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Dr. Sangeeta Desai


Polycystic ovary syndrome (PCOS) is one of the most common endocrine and metabolic disorders in premenopausal women. This condition produces an abnormal amount of male sex hormones, namely, androgens, usually present in women in small amounts. PCOS is a disorder characterized by increased androgen levels, menstrual irregularities, or the presence of small cysts on ovaries.

Ovulation takes place when the egg is released from ovaries such that the sperm can fertilize it. For PCOS, the woman does not make sufficient amount of hormones necessary for ovulation. Cysts are developed when ovulation does not take place. Cysts produce high levels of androgens, which can hinder with a woman’s menstrual cycle and account for the multiple symptoms of PCOS.

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As per the Rotterdam Criteria, PCOS can be divided into four types:

1) Classic polycystic ovary PCOS is characterized as a chronic absence of ovulation and increased androgens with polycystic ovaries. Women with this type of PCOS have considerable risk of metabolic and cardiovascular disorders.

2) Classic non-polycystic ovary PCOS is characterized as a lack of ovulation, increased level of androgens, and normal ovaries.

3) Non-classic ovulatory PCOS - Ovulation occurs and there are regular menstrual cycles, increased levels of androgens, and polycystic ovaries.

4) Non-classic mild PCOS - There is a lack of ovulation, polycystic ovaries, and an average androgen level. Here, women have less insulin-resistant and lack metabolic features of PCOS.


PCOS can lead to the development of various diseases. The three common problems associated with PCOS include ovulation irregularities, increased levels of androgens, and cystic ovaries. According to Rotterdam’s criteria, if a woman has two out of the following three symptoms, she has PCOS.

Signs and symptoms of PCOS may vary as per the type of condition; however, commonly occurring signs include the following:

· Irregular menstrual cycles - This can include absent periods, periods that infrequently occur, heavy periods, or unpredictable periods.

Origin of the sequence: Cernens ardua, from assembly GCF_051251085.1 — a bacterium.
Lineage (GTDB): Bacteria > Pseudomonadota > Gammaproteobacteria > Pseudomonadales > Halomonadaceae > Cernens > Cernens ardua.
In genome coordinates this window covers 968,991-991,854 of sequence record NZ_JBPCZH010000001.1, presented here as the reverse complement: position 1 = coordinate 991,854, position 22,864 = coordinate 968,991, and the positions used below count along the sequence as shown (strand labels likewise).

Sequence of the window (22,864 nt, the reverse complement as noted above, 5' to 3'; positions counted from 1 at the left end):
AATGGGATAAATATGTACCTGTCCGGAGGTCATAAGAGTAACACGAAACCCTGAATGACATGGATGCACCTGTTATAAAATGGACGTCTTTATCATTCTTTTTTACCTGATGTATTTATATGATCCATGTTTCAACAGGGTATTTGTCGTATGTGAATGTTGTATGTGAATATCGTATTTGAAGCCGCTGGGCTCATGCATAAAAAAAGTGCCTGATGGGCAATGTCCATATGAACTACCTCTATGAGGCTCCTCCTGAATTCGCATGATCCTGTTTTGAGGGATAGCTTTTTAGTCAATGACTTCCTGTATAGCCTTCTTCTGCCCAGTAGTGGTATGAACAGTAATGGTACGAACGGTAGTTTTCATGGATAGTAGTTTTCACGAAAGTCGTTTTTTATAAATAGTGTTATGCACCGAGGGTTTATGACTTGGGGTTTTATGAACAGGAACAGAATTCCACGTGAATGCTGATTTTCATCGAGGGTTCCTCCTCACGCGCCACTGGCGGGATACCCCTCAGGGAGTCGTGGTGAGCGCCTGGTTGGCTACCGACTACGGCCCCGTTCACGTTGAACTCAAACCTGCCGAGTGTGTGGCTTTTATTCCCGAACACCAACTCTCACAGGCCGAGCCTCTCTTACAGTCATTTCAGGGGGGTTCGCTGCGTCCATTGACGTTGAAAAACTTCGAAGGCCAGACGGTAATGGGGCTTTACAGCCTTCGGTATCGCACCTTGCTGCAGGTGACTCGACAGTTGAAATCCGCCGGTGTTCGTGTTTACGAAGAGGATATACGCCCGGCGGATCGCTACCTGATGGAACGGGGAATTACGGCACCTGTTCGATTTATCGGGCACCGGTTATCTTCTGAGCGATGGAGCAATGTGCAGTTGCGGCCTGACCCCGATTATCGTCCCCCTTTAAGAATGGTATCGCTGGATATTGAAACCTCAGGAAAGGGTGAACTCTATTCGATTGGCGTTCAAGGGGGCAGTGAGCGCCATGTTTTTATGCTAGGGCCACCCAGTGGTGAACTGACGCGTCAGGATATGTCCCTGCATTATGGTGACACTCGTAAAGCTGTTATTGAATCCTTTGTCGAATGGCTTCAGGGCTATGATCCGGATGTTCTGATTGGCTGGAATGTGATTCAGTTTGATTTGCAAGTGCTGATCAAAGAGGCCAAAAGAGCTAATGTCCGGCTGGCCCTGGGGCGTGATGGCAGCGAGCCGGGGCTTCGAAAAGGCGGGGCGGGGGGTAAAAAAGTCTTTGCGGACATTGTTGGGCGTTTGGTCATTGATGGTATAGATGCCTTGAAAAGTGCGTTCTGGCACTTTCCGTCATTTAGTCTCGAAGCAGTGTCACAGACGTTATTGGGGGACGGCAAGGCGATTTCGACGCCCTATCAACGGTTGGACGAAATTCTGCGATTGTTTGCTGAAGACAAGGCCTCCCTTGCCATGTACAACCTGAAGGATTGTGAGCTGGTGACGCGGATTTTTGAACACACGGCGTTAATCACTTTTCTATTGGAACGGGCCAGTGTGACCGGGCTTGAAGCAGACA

· Infertility

· Obesity

· Excessive hair growth on the face, chest, and abdomen

· Severe acne and oily skin

Causes And Risk Factors


The exact cause of PCOS is unclear. It is related to different genetic or family history and environmental factors that determine the condition’s type. The different causes are listed below:

· Environmental factor - This can cause obesity and weight gain because of poor dietary choices and inadequate physical inactivity. Weight gain is closely related to PCOS, although certain women with average weight may suffer from this condition. Exposure to infectious agents and toxins may contribute as an environmental factor.

· Family history: The family history may give information about the type of PCOS and severity, which helps determine additional complications. Women with a family history of PCOS or type 2 diabetes are more prone to develop PCOS.

· Insulin resistance - The body cells fail to respond to insulin; the body generates additional amount of insulin, leading to excess insulin in the blood. Therefore, there is an improper balance of insulin in the body, which may cause a higher androgen level. Lifestyle habits such as physical inactivity and an unhealthy diet contribute to insulin resistance, which causes weight gain and worsening of symptoms.

Risk Factors

PCOS not only affects the reproductive system but also affects all other areas of the body. It increases the risk of a woman’s health, which may have lifelong consequences.

· The primary risk factor for developing PCOS is if your mother or sister has it. You possibly develop it if you have insulin resistance or are obese.

· Insulin resistance is one important risk factor for the development of PCOS. It increases the risk of type 2 diabetes and cardiovascular disease.

· In some women, PCOS can cause excessive thickening of uterus lining, which increases the risk of endometrial cancer.

· The risk of sleep disorders, such as sleep apnea and depression, is higher with PCOS.


PCOS is developed during puberty with menstrual abnormalities and infertility in adulthood and contributes to an increased risk of diabetes; thus, prevention of PCOS is important.

· Women with obesity should follow long-term intervention programs that focus on weight loss and restricted diet, resulting in beneficial effects on the symptoms and severity of the condition.

· It is necessary to be aware of insulin and androgen levels because they are responsible for PCOS development.


The symptoms of PCOS are similar to those that are caused by other health problems. A proper diagnosis will help exclude conditions and determine the type and severity of the disorder.The different diagnostic tests include-